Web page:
Teralyn : Aw, you’re so sweet! Blogging comes easily to me because I’ve kept journals and notebooks since I was a kid. I’ve always enjoyed writing 500 words or so of my thoughts. My blog is especially helpful because it causes me to put conscious thought into what I’m doing as a writer, which helps me learn faster.
Omonaikee: Your blog shows your struggles with your inner critic and how you attack that critical voice in your head. Where does that positivity come from that makes you try to turn things around when you feel discouraged and are justifiably so?
Teralyn: Over the years, I’ve been through enough ups and downs to recognize patterns. I know my down days only last between one and seven days. I know I always get back up again. I know there’s an answer to every question, a solution to every problem, and a cure to every weakness. Once I realized that, I stopped taking doubt so seriously.
Omonaikee: Why historical fiction?
Teralyn: I love good stories, and history is full of them. I never thought I would write historical fiction, but every now and then I’d hear about a person or event and think, “That story has to be told.” Eventually, I had more historical fiction ideas than fiction.
Omonaikee: Writers are plagued by melodramatic moods that lift them to the heights of euphoria with inspiration or plunge them into the depths of despair with disappointment. Then there are the deadlines, the blank pages, the badly behaved characters (who make themselves so difficult to create!) and of course, the other aspects of your life! How do you maintain a relaxed attitude to it all?
Teralyn: I’m relaxed because I made friends with other melodramatic authors. Those people are so boring. After hearing them complain, brag, share their plethora of ideas with people who don’t care, and otherwise only talk about themselves, I realized we often put ourselves on a pedestal for being artistic. I got over myself, and now I feel like a normal person (which I am).
Omonaikee: Is there that character you have created that was based on yourself howbeit remotely?
Teralyn: Actually, last year I wrote a book about two lovers who are my ying and yang: Savvy is everything happy and positive about me, whereas Eric is my dark side. Creating them was easy because I’m already familiar with their characteristics.
Omonaikee: You develop your stories painstakingly and put in a lot of research- I actually had no idea how intense it can get doing a novel based on ancient history! Does it get easier with the second novel? Is there a learning curve? Have you found better ways to do the required work faster?
Teralyn: Goodness, yes. I made so many mistakes while researching for my novel about the Vestal Virgins. I wasted more time than I care to think about. Now I print every web page and article, buy the books I read, highlight everything, organize my notes, keep track of the sources, etc. Writing in general gets easier with your second novel, too.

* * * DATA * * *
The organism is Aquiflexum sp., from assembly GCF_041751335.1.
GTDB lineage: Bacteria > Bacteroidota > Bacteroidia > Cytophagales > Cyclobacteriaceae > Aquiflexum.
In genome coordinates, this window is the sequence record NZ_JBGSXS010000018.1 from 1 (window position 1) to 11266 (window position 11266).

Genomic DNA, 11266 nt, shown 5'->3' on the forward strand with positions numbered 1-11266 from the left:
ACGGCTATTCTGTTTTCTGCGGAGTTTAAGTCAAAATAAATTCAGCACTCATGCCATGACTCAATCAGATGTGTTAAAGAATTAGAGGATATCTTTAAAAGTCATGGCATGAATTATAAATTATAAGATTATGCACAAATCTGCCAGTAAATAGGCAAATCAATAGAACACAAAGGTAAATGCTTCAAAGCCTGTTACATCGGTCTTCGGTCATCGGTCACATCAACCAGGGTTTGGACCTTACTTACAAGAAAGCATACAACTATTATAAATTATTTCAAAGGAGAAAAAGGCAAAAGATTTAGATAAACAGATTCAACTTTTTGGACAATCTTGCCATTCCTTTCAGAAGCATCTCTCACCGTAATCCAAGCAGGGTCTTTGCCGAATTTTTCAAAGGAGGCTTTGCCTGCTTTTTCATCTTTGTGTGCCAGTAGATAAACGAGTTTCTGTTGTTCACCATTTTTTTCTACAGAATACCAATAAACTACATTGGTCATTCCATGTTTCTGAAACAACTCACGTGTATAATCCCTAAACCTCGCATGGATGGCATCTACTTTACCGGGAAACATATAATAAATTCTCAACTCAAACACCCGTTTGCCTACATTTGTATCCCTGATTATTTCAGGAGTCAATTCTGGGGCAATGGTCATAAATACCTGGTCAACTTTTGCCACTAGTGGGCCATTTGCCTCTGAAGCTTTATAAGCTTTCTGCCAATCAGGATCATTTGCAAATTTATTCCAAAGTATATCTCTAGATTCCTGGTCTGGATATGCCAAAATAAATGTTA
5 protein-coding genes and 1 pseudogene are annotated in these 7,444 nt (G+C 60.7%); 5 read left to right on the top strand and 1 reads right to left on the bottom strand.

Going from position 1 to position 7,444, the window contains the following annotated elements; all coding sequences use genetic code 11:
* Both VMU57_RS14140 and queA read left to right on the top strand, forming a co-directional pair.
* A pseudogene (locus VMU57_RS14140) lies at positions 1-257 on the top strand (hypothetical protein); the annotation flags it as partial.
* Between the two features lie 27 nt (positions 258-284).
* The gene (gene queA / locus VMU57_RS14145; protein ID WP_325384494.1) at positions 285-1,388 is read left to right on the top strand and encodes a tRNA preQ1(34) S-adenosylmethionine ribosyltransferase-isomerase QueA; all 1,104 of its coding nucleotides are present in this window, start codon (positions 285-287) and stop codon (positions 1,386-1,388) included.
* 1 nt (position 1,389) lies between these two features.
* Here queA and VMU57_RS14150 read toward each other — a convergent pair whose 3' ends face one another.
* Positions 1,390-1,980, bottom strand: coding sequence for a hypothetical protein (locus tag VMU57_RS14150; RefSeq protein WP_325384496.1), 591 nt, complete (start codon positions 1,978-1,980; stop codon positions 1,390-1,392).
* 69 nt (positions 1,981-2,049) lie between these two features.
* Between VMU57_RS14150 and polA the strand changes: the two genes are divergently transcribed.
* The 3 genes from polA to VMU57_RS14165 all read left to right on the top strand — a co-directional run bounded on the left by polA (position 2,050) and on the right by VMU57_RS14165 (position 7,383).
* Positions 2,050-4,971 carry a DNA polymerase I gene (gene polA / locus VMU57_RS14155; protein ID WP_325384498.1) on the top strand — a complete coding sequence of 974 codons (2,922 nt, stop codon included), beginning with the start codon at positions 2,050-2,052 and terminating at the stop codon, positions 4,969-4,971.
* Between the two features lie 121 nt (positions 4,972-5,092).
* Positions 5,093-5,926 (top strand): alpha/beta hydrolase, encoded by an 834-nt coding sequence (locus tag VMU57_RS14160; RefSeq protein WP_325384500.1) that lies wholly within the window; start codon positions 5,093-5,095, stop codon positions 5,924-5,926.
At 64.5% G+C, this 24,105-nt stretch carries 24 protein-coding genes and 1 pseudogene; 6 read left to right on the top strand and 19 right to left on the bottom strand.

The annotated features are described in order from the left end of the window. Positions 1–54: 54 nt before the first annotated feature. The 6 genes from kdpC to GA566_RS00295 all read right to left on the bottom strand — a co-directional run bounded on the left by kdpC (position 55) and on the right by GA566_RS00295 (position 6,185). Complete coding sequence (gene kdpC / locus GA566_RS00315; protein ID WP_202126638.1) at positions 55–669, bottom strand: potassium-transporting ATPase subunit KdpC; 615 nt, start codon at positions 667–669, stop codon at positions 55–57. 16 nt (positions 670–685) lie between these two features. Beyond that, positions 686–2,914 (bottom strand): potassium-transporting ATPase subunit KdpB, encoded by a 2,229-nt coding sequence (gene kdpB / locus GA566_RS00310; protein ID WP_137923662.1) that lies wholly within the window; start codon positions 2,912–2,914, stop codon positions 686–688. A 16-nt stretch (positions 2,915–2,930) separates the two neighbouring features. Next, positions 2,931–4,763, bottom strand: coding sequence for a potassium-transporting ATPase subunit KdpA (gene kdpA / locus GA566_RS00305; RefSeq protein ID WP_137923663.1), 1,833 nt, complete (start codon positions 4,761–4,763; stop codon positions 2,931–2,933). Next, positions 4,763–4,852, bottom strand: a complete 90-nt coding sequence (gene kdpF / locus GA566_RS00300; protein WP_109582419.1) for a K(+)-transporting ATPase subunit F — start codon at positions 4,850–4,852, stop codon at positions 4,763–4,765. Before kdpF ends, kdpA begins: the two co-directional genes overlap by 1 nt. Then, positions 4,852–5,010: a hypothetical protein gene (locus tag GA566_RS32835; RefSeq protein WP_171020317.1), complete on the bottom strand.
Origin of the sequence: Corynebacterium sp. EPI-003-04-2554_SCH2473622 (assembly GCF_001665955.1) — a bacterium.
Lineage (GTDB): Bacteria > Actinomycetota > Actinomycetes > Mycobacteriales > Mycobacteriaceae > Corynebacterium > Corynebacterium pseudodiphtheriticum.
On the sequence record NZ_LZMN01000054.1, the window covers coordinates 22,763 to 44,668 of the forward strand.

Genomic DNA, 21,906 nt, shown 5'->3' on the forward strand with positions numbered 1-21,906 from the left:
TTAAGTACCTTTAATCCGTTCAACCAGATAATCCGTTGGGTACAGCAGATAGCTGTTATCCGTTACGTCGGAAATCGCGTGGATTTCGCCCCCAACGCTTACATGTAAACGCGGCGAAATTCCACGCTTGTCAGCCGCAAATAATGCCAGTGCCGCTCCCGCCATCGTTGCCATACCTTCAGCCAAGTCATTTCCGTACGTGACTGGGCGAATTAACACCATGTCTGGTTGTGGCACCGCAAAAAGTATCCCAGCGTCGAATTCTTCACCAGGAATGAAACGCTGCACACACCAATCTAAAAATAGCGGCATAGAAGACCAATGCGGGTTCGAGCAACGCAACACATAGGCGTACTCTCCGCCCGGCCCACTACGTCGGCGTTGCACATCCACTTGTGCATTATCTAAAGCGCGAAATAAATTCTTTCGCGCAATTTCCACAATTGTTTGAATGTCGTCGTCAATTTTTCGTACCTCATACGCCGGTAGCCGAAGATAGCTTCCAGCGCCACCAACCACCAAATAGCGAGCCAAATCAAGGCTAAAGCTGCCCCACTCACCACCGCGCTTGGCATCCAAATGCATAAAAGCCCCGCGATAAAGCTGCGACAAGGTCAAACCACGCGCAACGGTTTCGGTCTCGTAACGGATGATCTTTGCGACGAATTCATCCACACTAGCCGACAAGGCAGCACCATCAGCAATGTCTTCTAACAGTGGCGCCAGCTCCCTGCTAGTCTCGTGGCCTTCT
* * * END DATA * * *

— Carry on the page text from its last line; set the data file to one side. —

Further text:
Omonaikee: I see a collaborative approach in your writing; from getting feedback from groups, your online community and your blog followers to the creativity you employ to keep your blog interactive and fresh (blogfests, funny stories and games). Is this a strategy and how much further have you gotten using your blog this way?
Teralyn: I owe everything to the writers who have helped me along the way. Sacred Fire went through two critique groups and ten beta readers, and I’m not done with it yet. If it takes a village to raise a child, it takes a city to publish a book! I have learned more from the writers I interact with than I imagined I could.
Omonaikee: I hadn’t heard of Nanowrimo (competition where writers write an entire novel of 50,000 words in just 30days) until your blog! What has participating twice in a row, in this annual competition taught you about your writing ability, your resilience, your inner editor/critic … how has it helped you generally?
Teralyn: This was one of the best things I’ve done for my writing career. The first year, I was working out of a two-year writer’s block. NaNoWriMo got me out of it. The program changed all my ideas about writing; that I can be fast and flexible, that I can write every day, that not everything has to be perfect. The second year, I could see how much I improved from the last, and it was a thrilling feeling.
THE TOP TEN
Teralyn Pilgrims Top Ten action steps that can move you closer from being a published-author hopeful turned blogger to being a writer with at least a complete manuscript are…
1. Doubts waste time. You’re going to write the book anyway, whether you make yourself suffer or not.
2. Take yourself seriously, but not too seriously.
3. Read about other writers; how they work, the struggles they go through, and what kind of triumphs are in store for you. They can be a tremendous resource.
4. Make writing friends. You need their support, experience, and advice.
5. Make outlines! If I start a book without a good outline, it screws everything up. I like to write my query letter before my novel to help me focus on what’s important in the story.
6. Read as many books as you can. You’ll be shocked how much you can learn by seeing other authors at work.
7. Read your genre. If you read books outside your genre, you’ll pick up methods that aren’t appropriate for your book and you’ll miss out on learning how to write in your style.
8. Don’t be afraid to make changes in your novel. I’ve gutted my book, re-stuffed it, turned it upside down and inside out, but the important parts are the same.
9. Remember why you write. You don’t have to do this. No one will frown on you if you walk away. You’re doing it because you love it.
10. Have fun! If you’re not having fun, something needs to change.
Read my feature on her blog here